Archive from December, 2016
Dec 29, 2016 - Business Permit    No Comments

Deadline for Lesotho Special Permit application looms

Deadline for Lesotho Special Permit application looms
TMG Digital | 28 December, 2016 14:59
Undocumented Lesotho nationals working‚ studying or doing business in South Africa have just three days left to apply for a Lesotho Special Permit (LSP).
This after the Department of Home Affairs extended the application deadline twice this year‚ in June and September.
No further extensions will be granted by the department‚ according to a statement by technology services company VFS Global‚ responsible for operating the application centres and processing the permits.
The application process is broken into two steps: payment of the application fee and completing the application with the relevant documentation at one of the nine provincial application centres or mobile units at ports of entry.
To date 179 452 applications have been received and 85 276 payments for permits have been received. Thus far 43 034 permits have been issued.
VFS Global warned that those who do not possess a valid permit by March 2017 will be deported. This includes Lesotho nationals who have paid the application fee on time but have failed to process their paperwork.
“Lesotho nationals who have applied should phone the VFS call-centre to check if their permits are ready for collection‚ and duly collect them‚” it said.
In a final push to assist applicants‚ provincial LSP centres and mobile units at ports of entry will be open daily until the deadline on December 31.
Mobile units can be found at the Maseru‚ Ficksburg‚ Van Rooyen Heck‚ Telebridge‚ Fouriesburg and Qachas’s Neck entry ports. Most of these will be open from 6am to 11pm‚ with the exception of Maseru and Ficksburg which will be open 24 hours per day.
Earlier this month Home Affairs Director-General Mkuseli Apleni and Lesotho’s Home Affairs Principal Secretary Borenahabokhete Sekonyela visited the Ficksburg and Maseru Bridge entry ports‚ in a bid to urge Lesotho nationals to apply for their special permits. – TMG Digital

Dec 28, 2016 - Business Permit    No Comments

Plett castle shows appetite for super luxury property

Plett castle shows appetite for super luxury property
28 Dec 2016 – Fin24
Cape Town – Plettenberg Bay on the Garden Route is one of only a handful of locations in South Africa where there is appetite for property that falls in the super luxury bracket, according to Hein Pretorius, broker principal of Lew Geffen Sotheby’s International Realty in the town dubbed SA’s “millionaire playground”.
According to New World Wealth’s South Africa 2016 Wealth Report, the coastal holiday town’s sought-after Beachyhead Drive, lined with mansion after mansion overlooking Plett’s unspoilt beaches, boasts the most expensive houses outside of Cape Town.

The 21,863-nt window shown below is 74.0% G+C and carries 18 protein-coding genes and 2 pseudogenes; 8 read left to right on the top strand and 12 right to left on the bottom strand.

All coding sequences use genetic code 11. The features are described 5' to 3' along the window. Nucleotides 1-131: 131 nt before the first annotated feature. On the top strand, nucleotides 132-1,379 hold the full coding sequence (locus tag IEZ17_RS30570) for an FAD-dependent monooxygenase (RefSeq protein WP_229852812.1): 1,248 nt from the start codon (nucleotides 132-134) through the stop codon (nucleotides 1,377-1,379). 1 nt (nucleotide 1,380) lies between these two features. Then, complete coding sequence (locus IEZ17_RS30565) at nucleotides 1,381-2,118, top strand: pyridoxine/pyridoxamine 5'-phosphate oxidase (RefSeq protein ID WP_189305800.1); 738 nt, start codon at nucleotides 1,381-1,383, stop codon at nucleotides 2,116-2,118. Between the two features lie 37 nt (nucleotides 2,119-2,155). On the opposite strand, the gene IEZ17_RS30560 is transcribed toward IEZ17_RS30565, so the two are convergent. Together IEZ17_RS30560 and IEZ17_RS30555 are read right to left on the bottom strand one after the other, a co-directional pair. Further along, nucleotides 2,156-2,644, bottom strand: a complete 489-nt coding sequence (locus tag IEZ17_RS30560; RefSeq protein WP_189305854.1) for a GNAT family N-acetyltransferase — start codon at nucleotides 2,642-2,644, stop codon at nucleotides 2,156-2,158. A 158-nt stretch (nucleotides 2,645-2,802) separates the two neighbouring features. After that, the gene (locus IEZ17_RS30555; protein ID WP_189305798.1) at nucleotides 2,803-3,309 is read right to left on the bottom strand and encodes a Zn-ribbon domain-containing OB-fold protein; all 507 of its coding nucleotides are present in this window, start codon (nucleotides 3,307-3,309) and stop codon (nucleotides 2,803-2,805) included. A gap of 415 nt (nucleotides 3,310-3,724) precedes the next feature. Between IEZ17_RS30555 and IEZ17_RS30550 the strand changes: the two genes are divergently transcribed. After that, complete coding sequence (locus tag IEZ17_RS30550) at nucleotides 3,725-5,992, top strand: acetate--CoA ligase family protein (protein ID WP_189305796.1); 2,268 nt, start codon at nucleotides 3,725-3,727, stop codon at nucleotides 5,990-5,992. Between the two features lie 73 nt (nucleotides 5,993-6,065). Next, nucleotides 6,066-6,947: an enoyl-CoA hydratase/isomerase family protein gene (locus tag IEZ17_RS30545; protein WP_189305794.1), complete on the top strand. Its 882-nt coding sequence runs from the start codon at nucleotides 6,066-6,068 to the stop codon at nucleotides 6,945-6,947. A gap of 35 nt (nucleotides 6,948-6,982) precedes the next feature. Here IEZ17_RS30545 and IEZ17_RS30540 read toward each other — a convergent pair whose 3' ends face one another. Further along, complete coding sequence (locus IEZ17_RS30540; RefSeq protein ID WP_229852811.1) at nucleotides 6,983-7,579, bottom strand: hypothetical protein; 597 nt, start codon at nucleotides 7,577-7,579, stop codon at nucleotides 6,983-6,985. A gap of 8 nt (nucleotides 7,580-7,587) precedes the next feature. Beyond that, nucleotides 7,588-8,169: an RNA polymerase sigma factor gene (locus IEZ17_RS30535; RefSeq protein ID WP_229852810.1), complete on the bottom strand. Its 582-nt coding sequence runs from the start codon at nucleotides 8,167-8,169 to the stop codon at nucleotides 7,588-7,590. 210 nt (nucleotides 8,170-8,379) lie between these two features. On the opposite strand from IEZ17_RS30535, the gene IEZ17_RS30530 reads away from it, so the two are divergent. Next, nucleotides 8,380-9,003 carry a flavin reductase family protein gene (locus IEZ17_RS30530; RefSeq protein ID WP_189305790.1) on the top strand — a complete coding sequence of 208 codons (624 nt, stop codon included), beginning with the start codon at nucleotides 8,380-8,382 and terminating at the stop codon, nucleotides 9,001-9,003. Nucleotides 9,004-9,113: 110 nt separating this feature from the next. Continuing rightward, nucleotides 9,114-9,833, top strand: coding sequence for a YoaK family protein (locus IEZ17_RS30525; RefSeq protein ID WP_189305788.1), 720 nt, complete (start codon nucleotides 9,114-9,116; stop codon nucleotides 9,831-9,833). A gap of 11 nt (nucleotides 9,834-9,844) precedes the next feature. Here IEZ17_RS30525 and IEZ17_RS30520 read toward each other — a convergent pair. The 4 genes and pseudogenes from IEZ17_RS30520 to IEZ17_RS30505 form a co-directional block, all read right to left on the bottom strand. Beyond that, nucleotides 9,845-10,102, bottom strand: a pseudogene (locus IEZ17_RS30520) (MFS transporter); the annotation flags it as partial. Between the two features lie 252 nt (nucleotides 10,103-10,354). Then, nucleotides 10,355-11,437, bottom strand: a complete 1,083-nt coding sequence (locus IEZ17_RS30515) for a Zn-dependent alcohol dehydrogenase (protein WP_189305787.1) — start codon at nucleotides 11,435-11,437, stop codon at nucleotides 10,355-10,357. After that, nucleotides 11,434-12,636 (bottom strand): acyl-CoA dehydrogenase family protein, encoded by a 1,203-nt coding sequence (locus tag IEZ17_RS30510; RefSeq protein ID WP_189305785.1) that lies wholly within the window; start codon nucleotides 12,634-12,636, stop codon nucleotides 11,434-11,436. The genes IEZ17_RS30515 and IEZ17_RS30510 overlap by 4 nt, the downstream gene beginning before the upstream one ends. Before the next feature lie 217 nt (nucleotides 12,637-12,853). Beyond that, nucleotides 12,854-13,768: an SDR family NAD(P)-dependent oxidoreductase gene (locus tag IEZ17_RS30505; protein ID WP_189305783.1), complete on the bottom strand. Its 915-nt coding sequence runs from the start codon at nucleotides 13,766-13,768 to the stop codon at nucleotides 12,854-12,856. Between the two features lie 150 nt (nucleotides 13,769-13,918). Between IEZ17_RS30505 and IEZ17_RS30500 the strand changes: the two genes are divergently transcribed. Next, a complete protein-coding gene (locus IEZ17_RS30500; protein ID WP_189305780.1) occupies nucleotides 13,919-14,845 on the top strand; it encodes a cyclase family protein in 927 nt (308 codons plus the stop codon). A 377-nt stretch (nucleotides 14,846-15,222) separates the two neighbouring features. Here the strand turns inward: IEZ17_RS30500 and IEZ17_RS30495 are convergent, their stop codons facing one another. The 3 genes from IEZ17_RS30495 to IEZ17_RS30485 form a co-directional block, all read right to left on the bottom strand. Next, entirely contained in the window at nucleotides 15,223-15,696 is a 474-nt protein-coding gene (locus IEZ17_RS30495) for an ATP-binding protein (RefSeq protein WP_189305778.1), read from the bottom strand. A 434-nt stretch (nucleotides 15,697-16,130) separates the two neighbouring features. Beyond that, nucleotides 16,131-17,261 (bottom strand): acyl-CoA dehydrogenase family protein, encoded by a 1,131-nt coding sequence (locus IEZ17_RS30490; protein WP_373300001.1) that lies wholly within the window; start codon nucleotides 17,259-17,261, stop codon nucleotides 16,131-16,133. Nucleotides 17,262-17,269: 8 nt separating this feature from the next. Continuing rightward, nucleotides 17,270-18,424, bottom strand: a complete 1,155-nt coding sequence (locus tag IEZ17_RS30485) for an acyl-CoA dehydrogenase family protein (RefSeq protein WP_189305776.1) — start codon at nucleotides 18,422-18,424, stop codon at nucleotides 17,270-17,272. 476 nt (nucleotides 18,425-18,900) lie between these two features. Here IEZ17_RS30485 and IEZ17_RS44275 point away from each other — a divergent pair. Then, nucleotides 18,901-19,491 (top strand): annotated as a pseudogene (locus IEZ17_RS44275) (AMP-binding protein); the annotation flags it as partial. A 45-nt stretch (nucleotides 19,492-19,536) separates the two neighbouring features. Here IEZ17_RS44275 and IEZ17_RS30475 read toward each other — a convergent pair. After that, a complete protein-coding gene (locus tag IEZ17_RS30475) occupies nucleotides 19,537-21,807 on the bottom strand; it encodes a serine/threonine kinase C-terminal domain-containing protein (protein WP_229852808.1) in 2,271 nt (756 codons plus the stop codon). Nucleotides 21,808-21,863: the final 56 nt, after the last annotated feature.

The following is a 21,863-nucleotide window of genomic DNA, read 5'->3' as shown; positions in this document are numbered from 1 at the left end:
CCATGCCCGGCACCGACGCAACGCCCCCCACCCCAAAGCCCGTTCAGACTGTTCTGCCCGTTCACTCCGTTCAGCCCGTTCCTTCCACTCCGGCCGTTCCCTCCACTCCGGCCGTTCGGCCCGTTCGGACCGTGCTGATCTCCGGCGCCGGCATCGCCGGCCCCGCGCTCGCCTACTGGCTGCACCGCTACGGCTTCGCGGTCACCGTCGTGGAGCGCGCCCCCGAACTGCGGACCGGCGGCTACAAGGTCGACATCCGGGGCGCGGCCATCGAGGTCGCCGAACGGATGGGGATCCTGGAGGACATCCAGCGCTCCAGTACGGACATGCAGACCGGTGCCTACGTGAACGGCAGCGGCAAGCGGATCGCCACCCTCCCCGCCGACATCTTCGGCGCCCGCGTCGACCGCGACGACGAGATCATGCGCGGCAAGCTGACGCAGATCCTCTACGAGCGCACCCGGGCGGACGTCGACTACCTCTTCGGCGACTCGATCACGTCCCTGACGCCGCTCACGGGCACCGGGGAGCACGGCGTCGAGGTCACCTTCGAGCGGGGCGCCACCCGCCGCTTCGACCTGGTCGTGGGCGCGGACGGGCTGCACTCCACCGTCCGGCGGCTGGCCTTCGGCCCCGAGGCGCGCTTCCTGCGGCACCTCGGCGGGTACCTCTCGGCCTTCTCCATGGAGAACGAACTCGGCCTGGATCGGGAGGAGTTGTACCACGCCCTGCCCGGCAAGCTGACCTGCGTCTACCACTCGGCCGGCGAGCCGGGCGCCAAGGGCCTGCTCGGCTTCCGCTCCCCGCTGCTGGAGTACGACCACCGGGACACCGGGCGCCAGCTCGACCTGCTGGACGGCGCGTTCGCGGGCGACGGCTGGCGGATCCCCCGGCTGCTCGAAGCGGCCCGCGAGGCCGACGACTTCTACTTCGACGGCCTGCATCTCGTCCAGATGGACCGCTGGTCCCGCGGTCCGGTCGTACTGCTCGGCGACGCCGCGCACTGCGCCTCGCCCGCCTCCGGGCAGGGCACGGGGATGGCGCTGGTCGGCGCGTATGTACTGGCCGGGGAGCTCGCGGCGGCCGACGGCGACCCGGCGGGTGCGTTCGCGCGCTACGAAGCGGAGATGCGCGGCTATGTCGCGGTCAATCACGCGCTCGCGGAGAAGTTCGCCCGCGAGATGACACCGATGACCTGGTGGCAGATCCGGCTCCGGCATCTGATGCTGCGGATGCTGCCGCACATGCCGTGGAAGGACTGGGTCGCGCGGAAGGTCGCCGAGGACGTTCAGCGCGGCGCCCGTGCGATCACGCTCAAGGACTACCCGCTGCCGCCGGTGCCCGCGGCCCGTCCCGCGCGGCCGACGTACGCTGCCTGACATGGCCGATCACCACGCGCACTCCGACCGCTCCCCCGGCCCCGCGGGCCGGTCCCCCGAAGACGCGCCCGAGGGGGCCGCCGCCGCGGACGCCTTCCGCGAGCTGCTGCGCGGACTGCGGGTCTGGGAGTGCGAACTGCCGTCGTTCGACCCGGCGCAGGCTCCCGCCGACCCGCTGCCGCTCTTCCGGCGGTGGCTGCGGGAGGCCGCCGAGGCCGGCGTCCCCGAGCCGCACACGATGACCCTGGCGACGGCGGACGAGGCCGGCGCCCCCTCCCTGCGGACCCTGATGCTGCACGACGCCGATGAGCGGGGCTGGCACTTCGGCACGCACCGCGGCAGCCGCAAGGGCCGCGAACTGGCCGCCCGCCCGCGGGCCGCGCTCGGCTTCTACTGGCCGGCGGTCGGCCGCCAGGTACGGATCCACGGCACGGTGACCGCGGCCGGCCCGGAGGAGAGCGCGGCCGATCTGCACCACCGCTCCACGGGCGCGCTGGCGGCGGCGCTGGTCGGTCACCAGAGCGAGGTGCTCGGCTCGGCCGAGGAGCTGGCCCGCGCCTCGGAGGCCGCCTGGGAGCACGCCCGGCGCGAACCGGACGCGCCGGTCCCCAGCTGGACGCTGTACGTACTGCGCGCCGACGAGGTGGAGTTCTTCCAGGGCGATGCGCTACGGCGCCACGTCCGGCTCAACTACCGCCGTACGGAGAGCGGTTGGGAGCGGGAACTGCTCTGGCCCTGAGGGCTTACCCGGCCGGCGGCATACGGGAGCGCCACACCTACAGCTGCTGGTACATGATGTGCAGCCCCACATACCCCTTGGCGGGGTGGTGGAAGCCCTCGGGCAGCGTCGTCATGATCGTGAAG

Pretorius says the New World Wealth report notes that there were some 2 300 South African homes valued at R20m or more as of December 2015. The majority are in Cape Town (880) and Johannesburg (550), but Plettenberg Bay, a very small town, boasts an astonishing 120 homes in that price bracket and ranks third in the country.
One of those properties currently on the market for R75m is the “Castle on the Cliff”, a massive villa designed like a castle and constructed using local stone. Perched on a cliff in the Robberg nature reserve, the 5-bedroom Vygekraal Estate overlooks the coastline and sits at the foot of some of South Africa’s most scenic hiking trails.
Featuring its own private dam, huge prehistoric cave and large sea-filtered rock pool, the estate spans 66 hectares.
Well-positioned patios take advantage of the spectacular views and, depending on the prevailing winds, you can enjoy outdoor living almost all year round. The northern side accommodates a swimming pool and manicured gardens surround the building.
A winding natural path leads from the castle to a cave that dates back to pre-historic times. This expansive natural wonder was home to people thousands of years ago and various artefacts that have been found on-site. These belong to this home and are included in the sale.

According to deeds records, the property last changed hands in 2008 for R48m and Pretorius says it is still one of the most expensive ever sold in Plettenberg Bay.
“Estates this spectacular are as rare as hens’ teeth and when the opportunity arises to own such a gem there is always market appetite. It’s a unique home that will find a unique buyer – someone who treasures privacy and outstanding natural beauty.

“It’s also a property made for entertaining with a catering-size kitchen and flowing living areas. There is spacious staff accommodation on site, as well as an estate manager’s cottage.”